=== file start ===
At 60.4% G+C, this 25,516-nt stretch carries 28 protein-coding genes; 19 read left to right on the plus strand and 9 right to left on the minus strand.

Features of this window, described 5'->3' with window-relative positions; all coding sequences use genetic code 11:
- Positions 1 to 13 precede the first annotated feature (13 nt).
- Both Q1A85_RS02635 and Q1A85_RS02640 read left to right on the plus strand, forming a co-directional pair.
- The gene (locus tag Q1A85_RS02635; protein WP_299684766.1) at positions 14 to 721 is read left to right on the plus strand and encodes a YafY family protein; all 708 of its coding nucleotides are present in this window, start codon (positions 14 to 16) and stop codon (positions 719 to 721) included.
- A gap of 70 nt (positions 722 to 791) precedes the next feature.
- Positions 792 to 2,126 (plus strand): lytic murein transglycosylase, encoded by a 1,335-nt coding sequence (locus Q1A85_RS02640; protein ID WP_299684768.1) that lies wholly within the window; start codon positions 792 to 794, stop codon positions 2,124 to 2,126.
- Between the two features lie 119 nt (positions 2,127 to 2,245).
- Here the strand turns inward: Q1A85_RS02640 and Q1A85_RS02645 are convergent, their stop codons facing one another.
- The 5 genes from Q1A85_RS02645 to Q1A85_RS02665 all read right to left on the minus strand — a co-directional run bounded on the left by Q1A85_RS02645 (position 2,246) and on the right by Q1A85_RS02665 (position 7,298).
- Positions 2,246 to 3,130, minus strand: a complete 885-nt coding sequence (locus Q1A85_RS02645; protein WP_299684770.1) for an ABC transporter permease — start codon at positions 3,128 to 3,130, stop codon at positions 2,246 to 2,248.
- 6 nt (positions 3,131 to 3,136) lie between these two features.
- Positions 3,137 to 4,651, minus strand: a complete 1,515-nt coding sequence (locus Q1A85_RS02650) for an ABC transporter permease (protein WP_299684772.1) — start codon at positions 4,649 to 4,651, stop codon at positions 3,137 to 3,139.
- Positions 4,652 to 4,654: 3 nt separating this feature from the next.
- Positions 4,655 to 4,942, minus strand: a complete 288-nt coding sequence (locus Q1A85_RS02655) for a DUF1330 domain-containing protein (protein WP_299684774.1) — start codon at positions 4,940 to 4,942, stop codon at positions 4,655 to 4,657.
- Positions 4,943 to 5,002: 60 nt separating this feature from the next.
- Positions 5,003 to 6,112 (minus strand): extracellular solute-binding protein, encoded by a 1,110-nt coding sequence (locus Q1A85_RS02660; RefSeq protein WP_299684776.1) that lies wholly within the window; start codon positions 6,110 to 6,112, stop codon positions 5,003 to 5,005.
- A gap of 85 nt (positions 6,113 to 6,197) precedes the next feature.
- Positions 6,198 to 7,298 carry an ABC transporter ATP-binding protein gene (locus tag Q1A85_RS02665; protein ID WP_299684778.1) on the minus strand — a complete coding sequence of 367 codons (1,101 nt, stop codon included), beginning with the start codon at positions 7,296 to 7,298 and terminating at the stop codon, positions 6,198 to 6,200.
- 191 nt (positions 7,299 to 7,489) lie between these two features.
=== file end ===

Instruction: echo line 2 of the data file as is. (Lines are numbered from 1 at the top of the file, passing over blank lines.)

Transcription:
Features of this window, described 5'->3' with window-relative positions; all coding sequences use genetic code 11: